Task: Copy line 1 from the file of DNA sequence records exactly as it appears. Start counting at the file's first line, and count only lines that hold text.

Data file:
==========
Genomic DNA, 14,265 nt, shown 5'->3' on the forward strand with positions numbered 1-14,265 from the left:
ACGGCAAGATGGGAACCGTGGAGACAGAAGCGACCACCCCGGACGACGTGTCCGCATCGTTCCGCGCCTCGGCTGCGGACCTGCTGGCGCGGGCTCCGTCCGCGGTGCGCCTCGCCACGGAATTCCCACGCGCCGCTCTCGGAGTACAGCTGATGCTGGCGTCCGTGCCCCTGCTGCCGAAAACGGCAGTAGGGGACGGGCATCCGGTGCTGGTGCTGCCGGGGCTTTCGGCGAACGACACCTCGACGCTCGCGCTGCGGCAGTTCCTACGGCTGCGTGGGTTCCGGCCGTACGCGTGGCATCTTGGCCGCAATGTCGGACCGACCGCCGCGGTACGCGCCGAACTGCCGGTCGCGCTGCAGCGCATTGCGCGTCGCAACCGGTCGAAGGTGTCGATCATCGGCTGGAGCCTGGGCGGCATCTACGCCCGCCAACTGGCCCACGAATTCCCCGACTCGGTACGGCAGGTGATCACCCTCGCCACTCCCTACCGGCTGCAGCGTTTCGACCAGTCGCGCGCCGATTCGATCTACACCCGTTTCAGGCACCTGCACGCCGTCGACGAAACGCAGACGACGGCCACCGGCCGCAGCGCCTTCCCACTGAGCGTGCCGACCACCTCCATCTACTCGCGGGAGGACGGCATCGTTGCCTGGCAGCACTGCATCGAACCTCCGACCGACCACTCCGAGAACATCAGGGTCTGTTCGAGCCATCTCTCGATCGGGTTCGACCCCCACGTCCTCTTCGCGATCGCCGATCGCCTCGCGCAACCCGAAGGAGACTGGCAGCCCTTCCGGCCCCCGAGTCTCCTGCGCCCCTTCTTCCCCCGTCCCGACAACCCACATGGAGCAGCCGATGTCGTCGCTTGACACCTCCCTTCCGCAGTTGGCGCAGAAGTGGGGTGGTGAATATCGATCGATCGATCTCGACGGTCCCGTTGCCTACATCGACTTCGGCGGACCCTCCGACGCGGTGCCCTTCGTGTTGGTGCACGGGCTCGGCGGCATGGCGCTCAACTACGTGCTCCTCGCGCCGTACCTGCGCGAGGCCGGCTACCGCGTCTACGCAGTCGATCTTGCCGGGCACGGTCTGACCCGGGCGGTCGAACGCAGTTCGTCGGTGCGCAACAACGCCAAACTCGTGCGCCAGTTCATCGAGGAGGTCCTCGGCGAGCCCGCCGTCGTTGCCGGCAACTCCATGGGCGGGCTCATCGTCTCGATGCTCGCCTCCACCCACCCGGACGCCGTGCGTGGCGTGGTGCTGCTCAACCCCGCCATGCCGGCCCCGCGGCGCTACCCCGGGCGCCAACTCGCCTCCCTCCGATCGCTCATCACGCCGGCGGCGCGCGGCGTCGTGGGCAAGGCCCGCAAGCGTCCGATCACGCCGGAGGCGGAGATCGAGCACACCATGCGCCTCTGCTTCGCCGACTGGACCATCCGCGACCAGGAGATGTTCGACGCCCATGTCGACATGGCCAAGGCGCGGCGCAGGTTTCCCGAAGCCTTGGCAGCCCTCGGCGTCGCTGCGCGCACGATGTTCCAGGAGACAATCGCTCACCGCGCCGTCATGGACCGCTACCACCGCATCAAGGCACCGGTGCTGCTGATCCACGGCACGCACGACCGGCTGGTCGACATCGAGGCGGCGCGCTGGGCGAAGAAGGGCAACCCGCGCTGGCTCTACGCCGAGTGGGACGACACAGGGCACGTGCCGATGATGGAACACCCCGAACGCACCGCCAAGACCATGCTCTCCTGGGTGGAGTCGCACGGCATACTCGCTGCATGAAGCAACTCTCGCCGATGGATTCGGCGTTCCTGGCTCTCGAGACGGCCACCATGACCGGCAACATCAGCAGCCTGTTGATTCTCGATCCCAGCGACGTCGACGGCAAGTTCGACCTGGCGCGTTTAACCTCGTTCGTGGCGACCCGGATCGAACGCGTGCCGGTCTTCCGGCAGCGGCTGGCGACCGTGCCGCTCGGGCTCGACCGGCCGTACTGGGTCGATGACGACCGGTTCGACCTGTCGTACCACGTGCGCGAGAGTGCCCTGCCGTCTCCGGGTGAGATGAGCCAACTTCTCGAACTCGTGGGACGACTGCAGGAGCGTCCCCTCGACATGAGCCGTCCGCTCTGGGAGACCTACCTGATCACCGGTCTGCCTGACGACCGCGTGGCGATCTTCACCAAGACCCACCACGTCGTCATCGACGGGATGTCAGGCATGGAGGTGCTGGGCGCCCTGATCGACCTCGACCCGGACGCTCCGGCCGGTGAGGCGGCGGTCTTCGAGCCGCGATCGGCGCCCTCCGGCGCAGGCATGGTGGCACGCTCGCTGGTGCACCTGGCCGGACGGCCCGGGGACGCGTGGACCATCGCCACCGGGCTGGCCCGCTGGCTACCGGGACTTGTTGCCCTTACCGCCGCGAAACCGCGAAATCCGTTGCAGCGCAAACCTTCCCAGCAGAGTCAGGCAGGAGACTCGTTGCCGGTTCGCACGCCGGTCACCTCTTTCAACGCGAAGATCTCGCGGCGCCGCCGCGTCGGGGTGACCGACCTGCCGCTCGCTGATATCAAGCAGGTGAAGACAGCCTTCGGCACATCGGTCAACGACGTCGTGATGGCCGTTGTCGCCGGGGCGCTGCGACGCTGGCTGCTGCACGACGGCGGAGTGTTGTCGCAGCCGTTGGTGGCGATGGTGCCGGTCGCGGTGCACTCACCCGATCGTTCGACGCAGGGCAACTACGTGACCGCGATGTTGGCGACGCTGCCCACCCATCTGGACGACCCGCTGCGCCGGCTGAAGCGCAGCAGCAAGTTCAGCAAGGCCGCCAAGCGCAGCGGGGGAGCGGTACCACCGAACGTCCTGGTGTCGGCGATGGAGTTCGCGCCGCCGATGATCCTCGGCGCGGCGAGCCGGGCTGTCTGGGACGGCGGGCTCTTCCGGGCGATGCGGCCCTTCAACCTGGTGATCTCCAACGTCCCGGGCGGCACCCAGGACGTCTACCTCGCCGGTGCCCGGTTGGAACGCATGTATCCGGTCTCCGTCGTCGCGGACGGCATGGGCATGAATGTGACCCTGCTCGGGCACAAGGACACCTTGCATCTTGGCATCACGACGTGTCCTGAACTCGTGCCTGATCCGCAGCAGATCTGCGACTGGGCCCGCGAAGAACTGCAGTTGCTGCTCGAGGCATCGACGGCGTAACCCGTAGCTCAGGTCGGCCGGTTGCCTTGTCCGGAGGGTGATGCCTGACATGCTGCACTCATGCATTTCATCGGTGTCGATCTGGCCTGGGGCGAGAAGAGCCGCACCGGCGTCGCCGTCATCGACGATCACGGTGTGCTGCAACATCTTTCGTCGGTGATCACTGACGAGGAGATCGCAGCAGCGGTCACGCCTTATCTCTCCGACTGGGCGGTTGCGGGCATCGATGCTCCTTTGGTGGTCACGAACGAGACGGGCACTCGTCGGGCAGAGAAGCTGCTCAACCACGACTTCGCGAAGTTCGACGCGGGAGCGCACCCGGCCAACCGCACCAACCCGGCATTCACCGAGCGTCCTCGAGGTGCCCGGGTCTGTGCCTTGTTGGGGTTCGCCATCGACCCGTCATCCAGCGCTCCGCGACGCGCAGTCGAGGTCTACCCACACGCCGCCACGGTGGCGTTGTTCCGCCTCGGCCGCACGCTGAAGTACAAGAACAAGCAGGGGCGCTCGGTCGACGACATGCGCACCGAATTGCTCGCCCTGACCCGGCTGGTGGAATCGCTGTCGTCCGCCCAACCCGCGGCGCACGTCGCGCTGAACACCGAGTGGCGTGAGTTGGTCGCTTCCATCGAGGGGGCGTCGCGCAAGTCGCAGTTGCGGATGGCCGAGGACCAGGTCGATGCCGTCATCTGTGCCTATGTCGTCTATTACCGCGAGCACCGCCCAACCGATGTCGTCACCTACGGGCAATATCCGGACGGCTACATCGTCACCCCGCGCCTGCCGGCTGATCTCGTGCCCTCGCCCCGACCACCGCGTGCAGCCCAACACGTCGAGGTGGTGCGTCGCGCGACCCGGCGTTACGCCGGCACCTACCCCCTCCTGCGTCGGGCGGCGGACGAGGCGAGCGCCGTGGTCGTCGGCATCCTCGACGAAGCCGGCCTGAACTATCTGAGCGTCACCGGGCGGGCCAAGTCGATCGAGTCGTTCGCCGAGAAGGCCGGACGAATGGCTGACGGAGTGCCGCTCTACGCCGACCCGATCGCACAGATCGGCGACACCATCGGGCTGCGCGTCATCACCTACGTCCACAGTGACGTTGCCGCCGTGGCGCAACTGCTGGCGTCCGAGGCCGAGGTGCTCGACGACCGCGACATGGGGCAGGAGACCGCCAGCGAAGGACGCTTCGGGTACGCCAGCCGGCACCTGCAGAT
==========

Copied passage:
Genomic DNA, 14,265 nt, shown 5'->3' on the forward strand with positions numbered 1-14,265 from the left: